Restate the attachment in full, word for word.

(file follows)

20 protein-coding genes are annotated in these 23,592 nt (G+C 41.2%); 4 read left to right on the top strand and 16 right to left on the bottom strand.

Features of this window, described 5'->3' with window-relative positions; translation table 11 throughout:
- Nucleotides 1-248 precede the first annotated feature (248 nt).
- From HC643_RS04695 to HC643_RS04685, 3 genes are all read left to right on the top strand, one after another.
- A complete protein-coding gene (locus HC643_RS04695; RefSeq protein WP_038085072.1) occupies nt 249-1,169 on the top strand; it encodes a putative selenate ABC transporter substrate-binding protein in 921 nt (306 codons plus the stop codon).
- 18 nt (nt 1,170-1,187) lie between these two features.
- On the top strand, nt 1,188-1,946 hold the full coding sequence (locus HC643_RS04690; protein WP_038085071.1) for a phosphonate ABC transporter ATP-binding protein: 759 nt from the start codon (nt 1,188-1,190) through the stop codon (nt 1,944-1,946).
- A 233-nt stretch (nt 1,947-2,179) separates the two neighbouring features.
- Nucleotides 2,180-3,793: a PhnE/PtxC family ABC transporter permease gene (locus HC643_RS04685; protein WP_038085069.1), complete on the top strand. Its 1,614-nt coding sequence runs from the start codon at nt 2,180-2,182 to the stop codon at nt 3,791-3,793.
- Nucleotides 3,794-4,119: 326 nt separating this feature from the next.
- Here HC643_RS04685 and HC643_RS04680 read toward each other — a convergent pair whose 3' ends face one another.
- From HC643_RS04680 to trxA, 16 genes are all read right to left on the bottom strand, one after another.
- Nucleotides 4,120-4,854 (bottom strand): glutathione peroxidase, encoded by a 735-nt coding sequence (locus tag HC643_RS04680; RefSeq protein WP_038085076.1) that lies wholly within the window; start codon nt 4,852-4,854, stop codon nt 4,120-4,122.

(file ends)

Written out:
20 protein-coding genes are annotated in these 23,592 nt (G+C 41.2%); 4 read left to right on the top strand and 16 right to left on the bottom strand.

Features of this window, described 5'->3' with window-relative positions; translation table 11 throughout:
- Nucleotides 1-248 precede the first annotated feature (248 nt).
- From HC643_RS04695 to HC643_RS04685, 3 genes are all read left to right on the top strand, one after another.
- A complete protein-coding gene (locus HC643_RS04695; RefSeq protein WP_038085072.1) occupies nt 249-1,169 on the top strand; it encodes a putative selenate ABC transporter substrate-binding protein in 921 nt (306 codons plus the stop codon).
- 18 nt (nt 1,170-1,187) lie between these two features.
- On the top strand, nt 1,188-1,946 hold the full coding sequence (locus HC643_RS04690; protein WP_038085071.1) for a phosphonate ABC transporter ATP-binding protein: 759 nt from the start codon (nt 1,188-1,190) through the stop codon (nt 1,944-1,946).
- A 233-nt stretch (nt 1,947-2,179) separates the two neighbouring features.
- Nucleotides 2,180-3,793: a PhnE/PtxC family ABC transporter permease gene (locus HC643_RS04685; protein WP_038085069.1), complete on the top strand. Its 1,614-nt coding sequence runs from the start codon at nt 2,180-2,182 to the stop codon at nt 3,791-3,793.
- Nucleotides 3,794-4,119: 326 nt separating this feature from the next.
- Here HC643_RS04685 and HC643_RS04680 read toward each other — a convergent pair whose 3' ends face one another.
- From HC643_RS04680 to trxA, 16 genes are all read right to left on the bottom strand, one after another.
- Nucleotides 4,120-4,854 (bottom strand): glutathione peroxidase, encoded by a 735-nt coding sequence (locus tag HC643_RS04680; RefSeq protein WP_038085076.1) that lies wholly within the window; start codon nt 4,852-4,854, stop codon nt 4,120-4,122.